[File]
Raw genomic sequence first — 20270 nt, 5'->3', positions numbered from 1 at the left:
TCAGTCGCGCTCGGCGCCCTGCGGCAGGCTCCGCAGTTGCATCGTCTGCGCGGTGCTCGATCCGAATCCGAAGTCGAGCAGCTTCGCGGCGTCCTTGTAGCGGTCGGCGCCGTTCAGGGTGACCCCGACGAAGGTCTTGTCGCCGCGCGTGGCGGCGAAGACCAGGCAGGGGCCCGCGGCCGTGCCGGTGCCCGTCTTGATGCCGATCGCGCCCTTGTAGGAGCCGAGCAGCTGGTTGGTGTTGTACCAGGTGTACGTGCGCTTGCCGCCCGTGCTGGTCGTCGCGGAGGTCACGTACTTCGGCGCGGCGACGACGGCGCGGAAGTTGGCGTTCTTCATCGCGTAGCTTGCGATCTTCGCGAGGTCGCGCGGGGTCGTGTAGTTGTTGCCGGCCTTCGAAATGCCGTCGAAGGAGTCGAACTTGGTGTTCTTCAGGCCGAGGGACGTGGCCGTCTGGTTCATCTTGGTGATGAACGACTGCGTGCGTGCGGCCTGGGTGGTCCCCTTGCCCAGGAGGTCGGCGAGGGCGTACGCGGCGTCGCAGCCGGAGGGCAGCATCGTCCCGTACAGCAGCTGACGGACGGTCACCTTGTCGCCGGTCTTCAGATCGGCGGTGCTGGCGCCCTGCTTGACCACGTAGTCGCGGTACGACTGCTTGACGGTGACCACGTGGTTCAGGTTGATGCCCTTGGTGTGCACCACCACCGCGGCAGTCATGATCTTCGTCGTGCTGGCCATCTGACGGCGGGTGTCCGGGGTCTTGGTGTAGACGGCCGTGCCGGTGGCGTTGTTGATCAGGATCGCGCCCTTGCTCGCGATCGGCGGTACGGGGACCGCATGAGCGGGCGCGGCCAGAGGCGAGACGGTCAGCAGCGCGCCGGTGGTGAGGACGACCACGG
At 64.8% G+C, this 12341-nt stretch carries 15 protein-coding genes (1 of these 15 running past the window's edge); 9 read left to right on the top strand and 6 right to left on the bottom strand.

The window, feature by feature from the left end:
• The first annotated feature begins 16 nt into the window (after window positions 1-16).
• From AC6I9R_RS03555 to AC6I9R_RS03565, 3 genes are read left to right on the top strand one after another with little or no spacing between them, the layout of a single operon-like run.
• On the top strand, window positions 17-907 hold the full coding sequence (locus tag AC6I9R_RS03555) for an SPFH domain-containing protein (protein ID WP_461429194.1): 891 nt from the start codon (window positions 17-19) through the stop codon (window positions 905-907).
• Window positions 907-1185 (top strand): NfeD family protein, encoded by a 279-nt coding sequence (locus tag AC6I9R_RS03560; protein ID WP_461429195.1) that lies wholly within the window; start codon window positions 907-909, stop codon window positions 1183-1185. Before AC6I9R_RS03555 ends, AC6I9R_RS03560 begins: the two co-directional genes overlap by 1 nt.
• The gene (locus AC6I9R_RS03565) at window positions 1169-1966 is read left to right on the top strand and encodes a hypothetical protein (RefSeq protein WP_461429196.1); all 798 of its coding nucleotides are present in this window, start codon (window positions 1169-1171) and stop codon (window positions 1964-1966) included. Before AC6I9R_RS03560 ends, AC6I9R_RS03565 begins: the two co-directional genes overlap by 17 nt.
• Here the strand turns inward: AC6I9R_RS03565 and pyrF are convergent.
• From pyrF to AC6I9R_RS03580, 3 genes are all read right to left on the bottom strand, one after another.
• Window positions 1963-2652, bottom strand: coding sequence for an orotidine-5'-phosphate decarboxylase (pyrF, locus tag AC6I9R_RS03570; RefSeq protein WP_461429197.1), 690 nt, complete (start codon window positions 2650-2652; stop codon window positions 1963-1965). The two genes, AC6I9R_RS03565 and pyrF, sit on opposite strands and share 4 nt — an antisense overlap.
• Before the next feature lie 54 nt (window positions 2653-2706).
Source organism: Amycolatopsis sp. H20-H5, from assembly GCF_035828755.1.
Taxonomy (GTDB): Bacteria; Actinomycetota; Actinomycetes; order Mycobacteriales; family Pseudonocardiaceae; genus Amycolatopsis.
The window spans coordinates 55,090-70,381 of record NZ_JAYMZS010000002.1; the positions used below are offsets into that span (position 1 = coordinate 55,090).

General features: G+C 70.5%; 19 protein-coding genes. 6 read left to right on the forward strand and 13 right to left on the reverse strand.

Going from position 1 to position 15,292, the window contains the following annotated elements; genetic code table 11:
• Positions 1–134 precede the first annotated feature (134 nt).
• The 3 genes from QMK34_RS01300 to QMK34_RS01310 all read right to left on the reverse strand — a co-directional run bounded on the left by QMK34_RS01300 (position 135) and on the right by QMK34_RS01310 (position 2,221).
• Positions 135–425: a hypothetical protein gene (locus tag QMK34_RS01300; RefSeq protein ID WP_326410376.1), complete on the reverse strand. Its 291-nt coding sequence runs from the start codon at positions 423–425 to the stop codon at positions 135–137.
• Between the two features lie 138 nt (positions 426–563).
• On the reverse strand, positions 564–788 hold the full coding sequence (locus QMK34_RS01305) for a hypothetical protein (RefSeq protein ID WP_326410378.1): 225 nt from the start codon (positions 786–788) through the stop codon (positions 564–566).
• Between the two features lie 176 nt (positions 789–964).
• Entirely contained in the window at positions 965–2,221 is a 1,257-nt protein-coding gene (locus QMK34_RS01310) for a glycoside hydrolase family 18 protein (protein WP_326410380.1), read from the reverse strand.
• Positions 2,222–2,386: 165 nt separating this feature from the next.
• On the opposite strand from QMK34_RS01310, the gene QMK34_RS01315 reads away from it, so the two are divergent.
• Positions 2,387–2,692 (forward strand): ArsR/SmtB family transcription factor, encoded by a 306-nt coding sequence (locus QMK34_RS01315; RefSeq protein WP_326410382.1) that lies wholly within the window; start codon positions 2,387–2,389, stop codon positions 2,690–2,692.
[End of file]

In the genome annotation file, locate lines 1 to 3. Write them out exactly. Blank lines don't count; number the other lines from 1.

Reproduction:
Raw genomic sequence first — 20270 nt, 5'->3', positions numbered from 1 at the left:
TCAGTCGCGCTCGGCGCCCTGCGGCAGGCTCCGCAGTTGCATCGTCTGCGCGGTGCTCGATCCGAATCCGAAGTCGAGCAGCTTCGCGGCGTCCTTGTAGCGGTCGGCGCCGTTCAGGGTGACCCCGACGAAGGTCTTGTCGCCGCGCGTGGCGGCGAAGACCAGGCAGGGGCCCGCGGCCGTGCCGGTGCCCGTCTTGATGCCGATCGCGCCCTTGTAGGAGCCGAGCAGCTGGTTGGTGTTGTACCAGGTGTACGTGCGCTTGCCGCCCGTGCTGGTCGTCGCGGAGGTCACGTACTTCGGCGCGGCGACGACGGCGCGGAAGTTGGCGTTCTTCATCGCGTAGCTTGCGATCTTCGCGAGGTCGCGCGGGGTCGTGTAGTTGTTGCCGGCCTTCGAAATGCCGTCGAAGGAGTCGAACTTGGTGTTCTTCAGGCCGAGGGACGTGGCCGTCTGGTTCATCTTGGTGATGAACGACTGCGTGCGTGCGGCCTGGGTGGTCCCCTTGCCCAGGAGGTCGGCGAGGGCGTACGCGGCGTCGCAGCCGGAGGGCAGCATCGTCCCGTACAGCAGCTGACGGACGGTCACCTTGTCGCCGGTCTTCAGATCGGCGGTGCTGGCGCCCTGCTTGACCACGTAGTCGCGGTACGACTGCTTGACGGTGACCACGTGGTTCAGGTTGATGCCCTTGGTGTGCACCACCACCGCGGCAGTCATGATCTTCGTCGTGCTGGCCATCTGACGGCGGGTGTCCGGGGTCTTGGTGTAGACGGCCGTGCCGGTGGCGTTGTTGATCAGGATCGCGCCCTTGCTCGCGATCGGCGGTACGGGGACCGCATGAGCGGGCGCGGCCAGAGGCGAGACGGTCAGCAGCGCGCCGGTGGTGAGGACGACCACGG
At 64.8% G+C, this 12341-nt stretch carries 15 protein-coding genes (1 of these 15 running past the window's edge); 9 read left to right on the top strand and 6 right to left on the bottom strand.